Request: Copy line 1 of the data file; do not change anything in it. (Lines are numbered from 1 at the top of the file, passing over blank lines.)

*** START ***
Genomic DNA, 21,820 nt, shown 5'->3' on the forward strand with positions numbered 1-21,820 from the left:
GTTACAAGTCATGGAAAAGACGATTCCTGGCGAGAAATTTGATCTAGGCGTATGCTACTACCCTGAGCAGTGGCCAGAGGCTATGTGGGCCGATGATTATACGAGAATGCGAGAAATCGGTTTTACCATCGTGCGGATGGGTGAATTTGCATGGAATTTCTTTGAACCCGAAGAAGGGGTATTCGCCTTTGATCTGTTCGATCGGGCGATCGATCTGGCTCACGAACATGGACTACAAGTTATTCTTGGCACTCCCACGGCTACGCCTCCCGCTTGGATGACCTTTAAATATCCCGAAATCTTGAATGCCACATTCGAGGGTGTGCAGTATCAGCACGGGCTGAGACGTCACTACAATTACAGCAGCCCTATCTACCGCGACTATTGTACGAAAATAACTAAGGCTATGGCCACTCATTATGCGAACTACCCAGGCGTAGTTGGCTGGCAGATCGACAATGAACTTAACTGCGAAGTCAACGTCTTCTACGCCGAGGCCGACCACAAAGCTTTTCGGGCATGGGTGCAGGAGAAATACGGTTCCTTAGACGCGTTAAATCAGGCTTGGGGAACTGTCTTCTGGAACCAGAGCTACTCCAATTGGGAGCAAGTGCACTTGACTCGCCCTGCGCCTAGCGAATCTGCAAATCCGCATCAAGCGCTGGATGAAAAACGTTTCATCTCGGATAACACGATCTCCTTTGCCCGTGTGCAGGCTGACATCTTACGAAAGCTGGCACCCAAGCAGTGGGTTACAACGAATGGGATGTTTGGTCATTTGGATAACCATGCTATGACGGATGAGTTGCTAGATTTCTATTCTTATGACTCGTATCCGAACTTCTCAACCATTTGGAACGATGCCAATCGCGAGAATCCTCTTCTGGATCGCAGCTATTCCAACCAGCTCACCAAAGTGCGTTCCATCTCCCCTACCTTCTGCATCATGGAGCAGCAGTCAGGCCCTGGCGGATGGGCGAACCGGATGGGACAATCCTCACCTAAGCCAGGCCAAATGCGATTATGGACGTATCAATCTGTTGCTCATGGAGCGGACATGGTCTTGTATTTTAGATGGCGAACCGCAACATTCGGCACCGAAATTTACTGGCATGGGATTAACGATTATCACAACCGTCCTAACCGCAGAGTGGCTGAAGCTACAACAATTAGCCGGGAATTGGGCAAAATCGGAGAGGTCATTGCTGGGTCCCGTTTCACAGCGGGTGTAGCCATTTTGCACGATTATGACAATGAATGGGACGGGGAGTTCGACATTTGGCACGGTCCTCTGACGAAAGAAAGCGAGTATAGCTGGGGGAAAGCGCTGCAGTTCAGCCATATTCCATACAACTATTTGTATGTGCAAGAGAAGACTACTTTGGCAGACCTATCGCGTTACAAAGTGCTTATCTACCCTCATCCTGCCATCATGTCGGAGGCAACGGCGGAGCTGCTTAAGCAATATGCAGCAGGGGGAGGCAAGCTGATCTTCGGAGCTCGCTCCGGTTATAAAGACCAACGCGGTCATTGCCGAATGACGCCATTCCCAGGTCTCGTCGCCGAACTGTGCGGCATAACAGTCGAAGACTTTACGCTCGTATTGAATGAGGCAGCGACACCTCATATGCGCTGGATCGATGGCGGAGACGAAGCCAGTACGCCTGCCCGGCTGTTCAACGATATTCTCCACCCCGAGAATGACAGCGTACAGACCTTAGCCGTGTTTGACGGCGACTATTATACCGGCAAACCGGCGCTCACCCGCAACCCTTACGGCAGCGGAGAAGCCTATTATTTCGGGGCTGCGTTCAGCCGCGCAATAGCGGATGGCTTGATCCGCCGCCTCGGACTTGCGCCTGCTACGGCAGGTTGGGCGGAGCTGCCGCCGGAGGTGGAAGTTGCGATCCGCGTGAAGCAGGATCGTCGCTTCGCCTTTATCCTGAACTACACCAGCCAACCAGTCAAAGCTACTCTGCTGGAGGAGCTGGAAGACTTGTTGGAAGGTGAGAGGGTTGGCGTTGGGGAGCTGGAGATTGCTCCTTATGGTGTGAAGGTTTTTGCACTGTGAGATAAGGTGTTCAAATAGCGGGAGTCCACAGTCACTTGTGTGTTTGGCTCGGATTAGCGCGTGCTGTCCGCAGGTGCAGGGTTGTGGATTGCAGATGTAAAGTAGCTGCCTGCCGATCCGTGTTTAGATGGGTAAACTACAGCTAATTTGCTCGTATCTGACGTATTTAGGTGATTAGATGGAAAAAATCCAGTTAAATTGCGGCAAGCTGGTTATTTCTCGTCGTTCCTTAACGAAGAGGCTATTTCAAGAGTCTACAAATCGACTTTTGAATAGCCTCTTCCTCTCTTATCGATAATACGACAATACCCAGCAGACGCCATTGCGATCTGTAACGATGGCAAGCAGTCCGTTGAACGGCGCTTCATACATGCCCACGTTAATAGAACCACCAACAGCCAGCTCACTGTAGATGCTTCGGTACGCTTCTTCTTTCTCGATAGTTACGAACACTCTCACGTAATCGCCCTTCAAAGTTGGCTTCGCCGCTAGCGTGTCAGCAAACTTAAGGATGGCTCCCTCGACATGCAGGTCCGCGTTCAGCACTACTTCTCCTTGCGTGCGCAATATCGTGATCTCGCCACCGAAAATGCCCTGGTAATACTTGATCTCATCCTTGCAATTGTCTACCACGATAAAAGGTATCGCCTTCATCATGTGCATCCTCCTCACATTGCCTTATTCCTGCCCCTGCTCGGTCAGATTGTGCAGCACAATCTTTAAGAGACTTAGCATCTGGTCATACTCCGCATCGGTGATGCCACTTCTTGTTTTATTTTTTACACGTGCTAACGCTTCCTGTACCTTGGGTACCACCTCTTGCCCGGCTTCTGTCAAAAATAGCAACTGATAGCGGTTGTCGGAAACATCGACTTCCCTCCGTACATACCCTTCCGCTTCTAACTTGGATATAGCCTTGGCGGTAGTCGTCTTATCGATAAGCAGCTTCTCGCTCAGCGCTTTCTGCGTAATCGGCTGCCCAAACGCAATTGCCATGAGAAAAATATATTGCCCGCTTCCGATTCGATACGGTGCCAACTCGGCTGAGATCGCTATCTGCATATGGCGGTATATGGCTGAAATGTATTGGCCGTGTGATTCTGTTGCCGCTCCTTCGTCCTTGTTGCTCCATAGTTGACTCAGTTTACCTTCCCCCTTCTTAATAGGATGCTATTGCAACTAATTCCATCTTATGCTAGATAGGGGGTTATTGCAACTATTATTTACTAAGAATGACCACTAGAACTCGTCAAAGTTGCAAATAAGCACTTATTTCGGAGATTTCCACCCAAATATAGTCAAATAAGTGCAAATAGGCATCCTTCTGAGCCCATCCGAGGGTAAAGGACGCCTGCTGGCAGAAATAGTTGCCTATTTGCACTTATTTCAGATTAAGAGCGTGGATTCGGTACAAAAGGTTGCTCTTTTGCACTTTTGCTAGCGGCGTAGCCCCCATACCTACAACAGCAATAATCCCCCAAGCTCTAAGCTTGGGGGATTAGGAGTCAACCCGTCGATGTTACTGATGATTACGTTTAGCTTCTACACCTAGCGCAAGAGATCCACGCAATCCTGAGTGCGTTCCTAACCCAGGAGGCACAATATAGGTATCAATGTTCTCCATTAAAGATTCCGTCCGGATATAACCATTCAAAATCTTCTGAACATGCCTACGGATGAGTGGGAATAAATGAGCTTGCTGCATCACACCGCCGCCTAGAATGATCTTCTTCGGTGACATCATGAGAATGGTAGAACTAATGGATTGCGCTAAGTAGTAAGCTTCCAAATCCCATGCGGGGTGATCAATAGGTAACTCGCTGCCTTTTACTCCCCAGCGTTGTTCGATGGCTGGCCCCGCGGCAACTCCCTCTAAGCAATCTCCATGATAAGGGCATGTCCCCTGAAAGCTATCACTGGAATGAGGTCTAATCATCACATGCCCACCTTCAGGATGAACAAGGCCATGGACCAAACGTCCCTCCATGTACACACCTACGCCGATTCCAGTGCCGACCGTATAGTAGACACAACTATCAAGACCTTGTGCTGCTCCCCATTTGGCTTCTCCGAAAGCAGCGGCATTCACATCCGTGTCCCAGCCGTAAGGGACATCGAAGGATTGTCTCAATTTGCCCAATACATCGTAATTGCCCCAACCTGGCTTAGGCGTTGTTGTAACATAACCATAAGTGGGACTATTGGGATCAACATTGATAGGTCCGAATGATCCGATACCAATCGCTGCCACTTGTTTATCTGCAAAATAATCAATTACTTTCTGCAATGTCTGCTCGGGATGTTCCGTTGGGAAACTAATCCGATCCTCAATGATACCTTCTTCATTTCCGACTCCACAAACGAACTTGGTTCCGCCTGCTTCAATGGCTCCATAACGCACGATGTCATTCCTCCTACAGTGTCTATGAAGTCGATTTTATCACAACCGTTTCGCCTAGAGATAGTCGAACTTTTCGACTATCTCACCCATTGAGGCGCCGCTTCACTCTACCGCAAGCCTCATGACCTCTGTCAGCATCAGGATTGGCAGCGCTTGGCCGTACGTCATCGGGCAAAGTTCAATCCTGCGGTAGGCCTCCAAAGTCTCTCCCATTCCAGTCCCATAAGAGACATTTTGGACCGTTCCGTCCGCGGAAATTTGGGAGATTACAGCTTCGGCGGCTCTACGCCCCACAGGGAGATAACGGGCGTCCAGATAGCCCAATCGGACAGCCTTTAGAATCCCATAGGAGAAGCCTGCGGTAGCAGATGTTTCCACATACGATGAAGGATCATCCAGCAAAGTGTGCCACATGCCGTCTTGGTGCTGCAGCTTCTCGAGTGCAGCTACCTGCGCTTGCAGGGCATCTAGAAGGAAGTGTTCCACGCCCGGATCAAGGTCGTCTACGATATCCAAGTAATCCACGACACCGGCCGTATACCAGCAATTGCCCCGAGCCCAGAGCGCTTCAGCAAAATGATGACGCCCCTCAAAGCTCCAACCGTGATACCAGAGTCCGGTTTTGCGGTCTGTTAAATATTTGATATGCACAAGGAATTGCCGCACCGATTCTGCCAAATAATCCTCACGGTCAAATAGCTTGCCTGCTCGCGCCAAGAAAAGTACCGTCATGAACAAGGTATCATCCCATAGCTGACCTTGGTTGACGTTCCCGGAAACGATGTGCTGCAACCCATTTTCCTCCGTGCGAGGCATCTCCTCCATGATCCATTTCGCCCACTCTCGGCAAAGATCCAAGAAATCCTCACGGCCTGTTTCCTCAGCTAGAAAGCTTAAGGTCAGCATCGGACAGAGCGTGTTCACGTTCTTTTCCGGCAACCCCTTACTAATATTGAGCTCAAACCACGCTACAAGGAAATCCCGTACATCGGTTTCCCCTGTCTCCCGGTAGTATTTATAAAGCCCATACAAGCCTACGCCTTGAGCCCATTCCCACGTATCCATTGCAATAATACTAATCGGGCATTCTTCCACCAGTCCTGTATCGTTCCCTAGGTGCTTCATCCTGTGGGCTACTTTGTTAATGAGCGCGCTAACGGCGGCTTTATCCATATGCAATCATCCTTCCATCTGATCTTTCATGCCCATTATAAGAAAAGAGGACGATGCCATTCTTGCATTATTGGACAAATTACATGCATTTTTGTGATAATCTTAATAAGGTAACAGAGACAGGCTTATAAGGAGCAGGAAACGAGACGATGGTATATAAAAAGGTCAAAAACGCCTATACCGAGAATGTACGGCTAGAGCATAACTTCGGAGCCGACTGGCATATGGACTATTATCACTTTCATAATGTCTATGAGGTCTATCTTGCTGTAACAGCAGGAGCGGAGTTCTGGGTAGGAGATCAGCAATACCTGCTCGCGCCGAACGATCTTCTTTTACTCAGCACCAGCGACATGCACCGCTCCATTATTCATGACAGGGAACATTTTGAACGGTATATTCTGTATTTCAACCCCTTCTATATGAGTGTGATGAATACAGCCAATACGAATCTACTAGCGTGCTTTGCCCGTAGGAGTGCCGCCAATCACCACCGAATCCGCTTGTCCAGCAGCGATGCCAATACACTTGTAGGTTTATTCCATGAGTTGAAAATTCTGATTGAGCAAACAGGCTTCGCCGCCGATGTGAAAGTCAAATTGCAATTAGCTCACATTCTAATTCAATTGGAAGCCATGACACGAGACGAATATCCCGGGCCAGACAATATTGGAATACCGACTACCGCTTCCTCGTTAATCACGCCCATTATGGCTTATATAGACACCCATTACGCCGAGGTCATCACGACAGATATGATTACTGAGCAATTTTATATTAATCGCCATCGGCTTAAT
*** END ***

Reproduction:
Genomic DNA, 21,820 nt, shown 5'->3' on the forward strand with positions numbered 1-21,820 from the left: